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Cannabinoids Molecular Profile

What you need to know about Cannabinoids

By now people have become aware of the beneficial effects of cannabis on human health and as more studies pave the way for more sensible drug policies, we are beginning to identify what each particular cannabinoid does and how it interacts with our bodies.

There are at least 85 different cannabinoids isolated from cannabis and roughly 500 compounds found within the plant. While these cannabinoids do present medical benefits on their own, they seem to work together to promote even greater health. This is known as the “Net Effect” or the “Entourage Effect”.

The most known Cannabinoids

Probably the most known cannabinoid found in marijuana is THC. This psychoactive cannabinoid is responsible for producing the sense of euphoria associated with cannabis consumption. However, more recently CBD has also been gaining in popularity particularly for medical applications.

Nonetheless, there are more cannabinoids that are currently being studied including:

You can click on any of these to explore these compounds in further details.

How Cannabinoids interact with the body

Located within our bodies are cannabinoid receptors known as CB1 and CB2 receptors. CB1 receptors are primarily located in the brain. These receptors specifically cluster in the basal ganglia and in the limbic system, which includes the hippocampus. In addition, you can locate these receptors in the cerebellum and in both male and female reproductive systems.

The CB2 receptors are primarily found within the immune system and is found with the higher frequency in the spleen. These receptors are linked to being responsible for anti-inflammatory actions and potentially a wide array of therapeutic effects.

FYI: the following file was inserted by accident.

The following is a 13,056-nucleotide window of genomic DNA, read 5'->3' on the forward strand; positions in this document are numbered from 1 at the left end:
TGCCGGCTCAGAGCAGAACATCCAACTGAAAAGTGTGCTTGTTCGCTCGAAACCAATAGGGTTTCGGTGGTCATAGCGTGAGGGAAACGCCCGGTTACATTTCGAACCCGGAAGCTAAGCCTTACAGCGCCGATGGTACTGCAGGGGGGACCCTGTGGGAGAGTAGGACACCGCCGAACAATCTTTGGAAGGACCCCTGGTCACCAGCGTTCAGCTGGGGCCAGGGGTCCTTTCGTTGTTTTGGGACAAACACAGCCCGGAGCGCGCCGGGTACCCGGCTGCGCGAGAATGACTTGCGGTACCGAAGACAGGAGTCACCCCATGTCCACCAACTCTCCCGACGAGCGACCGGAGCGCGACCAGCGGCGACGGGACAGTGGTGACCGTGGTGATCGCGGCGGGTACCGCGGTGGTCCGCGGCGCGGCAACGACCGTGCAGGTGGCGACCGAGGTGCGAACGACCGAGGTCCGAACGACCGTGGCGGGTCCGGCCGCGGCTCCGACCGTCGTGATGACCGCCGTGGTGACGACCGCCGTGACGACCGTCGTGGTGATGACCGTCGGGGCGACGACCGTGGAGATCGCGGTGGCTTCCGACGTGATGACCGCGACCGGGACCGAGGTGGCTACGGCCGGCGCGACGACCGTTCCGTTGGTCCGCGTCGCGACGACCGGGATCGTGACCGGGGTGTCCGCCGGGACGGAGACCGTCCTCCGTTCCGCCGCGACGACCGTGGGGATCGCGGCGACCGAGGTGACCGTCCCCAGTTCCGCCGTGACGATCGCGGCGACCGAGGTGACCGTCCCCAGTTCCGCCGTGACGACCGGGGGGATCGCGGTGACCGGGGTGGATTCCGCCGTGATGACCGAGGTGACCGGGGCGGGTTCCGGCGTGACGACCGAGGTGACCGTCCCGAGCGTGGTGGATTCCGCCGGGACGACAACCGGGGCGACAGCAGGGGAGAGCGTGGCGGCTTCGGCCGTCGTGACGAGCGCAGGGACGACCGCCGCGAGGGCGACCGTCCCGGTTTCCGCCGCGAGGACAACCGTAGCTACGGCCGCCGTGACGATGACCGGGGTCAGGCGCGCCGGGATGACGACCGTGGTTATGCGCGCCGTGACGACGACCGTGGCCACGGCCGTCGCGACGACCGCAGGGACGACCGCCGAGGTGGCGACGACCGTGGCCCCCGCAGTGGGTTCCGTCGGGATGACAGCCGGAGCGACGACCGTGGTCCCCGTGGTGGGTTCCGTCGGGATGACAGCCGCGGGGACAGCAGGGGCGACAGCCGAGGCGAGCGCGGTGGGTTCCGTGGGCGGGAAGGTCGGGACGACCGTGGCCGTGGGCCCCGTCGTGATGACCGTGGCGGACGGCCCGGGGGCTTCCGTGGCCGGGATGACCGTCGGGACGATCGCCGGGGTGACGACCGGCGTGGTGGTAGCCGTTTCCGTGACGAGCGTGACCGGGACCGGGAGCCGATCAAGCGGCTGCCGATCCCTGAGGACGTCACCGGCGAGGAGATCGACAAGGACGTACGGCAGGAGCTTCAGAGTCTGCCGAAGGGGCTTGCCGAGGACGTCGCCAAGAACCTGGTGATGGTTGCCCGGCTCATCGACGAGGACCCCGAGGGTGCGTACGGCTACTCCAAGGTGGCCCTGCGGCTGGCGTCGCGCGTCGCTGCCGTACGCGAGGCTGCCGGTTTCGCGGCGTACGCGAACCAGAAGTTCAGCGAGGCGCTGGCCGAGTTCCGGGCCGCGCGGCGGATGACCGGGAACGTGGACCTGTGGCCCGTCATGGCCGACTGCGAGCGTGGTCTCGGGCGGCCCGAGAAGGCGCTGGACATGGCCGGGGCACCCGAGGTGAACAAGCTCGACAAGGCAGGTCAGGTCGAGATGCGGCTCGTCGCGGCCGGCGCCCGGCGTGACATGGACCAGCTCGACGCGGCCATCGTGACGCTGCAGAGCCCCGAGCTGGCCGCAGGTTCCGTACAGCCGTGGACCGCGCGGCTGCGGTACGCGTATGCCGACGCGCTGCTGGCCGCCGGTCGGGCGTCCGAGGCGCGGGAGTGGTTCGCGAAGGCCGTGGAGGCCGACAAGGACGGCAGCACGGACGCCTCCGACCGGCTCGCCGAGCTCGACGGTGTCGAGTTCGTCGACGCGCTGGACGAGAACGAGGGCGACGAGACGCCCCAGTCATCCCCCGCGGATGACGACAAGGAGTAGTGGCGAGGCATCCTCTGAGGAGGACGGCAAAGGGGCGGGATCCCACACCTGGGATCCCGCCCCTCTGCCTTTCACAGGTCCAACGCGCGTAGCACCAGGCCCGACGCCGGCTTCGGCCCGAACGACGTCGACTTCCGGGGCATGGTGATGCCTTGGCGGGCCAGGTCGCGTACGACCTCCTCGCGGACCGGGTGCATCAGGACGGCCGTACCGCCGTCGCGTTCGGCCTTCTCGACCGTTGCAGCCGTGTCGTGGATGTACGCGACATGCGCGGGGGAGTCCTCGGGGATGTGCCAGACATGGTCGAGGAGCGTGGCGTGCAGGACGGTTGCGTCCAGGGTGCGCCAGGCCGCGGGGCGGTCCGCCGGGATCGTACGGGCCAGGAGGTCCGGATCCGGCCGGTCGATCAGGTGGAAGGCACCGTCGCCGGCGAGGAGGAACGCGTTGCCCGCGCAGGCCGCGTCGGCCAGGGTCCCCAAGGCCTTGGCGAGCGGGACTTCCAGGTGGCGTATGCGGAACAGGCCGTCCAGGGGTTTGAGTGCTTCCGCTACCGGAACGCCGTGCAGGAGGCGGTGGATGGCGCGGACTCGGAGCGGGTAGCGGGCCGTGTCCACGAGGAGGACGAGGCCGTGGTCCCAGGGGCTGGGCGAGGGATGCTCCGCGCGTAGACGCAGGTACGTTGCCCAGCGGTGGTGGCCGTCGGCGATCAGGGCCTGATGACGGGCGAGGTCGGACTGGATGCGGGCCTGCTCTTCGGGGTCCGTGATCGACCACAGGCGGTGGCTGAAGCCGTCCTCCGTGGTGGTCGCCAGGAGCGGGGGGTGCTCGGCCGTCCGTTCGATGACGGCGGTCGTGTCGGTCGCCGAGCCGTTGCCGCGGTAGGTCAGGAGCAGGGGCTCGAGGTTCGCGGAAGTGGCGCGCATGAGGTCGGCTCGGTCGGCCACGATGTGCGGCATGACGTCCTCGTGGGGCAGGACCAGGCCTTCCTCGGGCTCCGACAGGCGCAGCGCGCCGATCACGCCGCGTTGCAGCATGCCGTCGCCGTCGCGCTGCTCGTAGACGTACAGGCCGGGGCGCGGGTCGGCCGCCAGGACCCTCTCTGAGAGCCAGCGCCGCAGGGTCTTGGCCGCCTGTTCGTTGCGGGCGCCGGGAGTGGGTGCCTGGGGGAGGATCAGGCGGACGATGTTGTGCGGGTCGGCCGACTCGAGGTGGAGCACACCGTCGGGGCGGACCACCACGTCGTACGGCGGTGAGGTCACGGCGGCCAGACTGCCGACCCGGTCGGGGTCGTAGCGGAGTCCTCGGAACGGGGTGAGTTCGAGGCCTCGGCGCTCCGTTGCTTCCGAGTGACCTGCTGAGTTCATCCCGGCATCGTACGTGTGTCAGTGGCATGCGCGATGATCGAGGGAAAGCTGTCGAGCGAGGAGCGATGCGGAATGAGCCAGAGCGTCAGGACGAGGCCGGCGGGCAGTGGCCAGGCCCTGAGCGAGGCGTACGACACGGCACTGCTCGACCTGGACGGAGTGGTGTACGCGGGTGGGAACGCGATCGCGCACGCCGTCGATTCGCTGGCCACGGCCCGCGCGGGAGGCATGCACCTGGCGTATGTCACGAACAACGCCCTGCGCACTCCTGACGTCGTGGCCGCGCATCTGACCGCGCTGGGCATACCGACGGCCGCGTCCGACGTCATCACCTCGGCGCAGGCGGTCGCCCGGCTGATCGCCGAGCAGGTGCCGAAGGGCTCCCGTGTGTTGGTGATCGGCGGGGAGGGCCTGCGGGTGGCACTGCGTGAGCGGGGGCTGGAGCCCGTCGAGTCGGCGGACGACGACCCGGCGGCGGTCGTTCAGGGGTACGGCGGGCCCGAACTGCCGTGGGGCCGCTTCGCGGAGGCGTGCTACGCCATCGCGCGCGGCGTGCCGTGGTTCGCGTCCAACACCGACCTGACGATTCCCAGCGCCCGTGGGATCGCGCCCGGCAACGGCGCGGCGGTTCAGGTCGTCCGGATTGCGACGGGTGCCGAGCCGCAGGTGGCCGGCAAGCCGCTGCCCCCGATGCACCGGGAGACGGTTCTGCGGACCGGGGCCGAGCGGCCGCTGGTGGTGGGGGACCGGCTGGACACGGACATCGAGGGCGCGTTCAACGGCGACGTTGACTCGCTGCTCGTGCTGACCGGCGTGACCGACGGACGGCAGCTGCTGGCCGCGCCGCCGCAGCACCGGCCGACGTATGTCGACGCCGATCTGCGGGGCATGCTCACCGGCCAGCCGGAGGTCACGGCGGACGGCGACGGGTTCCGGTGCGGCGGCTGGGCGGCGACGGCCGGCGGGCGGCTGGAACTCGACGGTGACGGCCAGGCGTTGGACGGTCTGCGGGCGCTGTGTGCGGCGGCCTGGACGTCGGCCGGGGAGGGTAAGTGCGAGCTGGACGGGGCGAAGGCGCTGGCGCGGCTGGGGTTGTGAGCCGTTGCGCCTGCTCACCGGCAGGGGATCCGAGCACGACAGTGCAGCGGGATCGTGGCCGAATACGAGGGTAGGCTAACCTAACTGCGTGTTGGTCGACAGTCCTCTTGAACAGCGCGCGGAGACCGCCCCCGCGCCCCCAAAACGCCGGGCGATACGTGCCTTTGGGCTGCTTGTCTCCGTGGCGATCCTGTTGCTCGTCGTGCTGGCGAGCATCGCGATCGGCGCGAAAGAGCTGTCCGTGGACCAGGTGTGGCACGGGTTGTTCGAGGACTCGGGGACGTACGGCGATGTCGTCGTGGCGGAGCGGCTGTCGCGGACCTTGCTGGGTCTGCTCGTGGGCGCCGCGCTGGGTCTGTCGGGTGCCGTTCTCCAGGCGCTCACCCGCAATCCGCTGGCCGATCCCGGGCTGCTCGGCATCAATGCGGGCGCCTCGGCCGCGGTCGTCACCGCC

Cannabis and the Endocannabinoid system

The endocannabinoid system are neuromodulatory lipids. The receptors of these lipids are located in the brain and has an impact on several physiological processes including appetite, mood, memory and pain.

The cannabinoids found within the cannabis plant are almost identical to the endocannabinoids produced in the body except for slight structural differences. In other words, your body has a predisposition to interact with cannabinoids found in cannabis.

The endocannabinoid system is also responsible for regulating our immune system and in many cases endocannabinoid deficiency could be the root cause of several conditions and diseases. In the case of endocannabinoid deficiency, people can increase the production of endocannabinoids by ingesting cannabis.

Research on its way

While cannabis has been used as a medicine for quite some time now, science is finally figuring out exactly how it benefits the human body. As laws become more relaxed in regards to cannabis, science will uncover the secrets to how it can treat a wide array of illnesses including cancer and autoimmune conditions.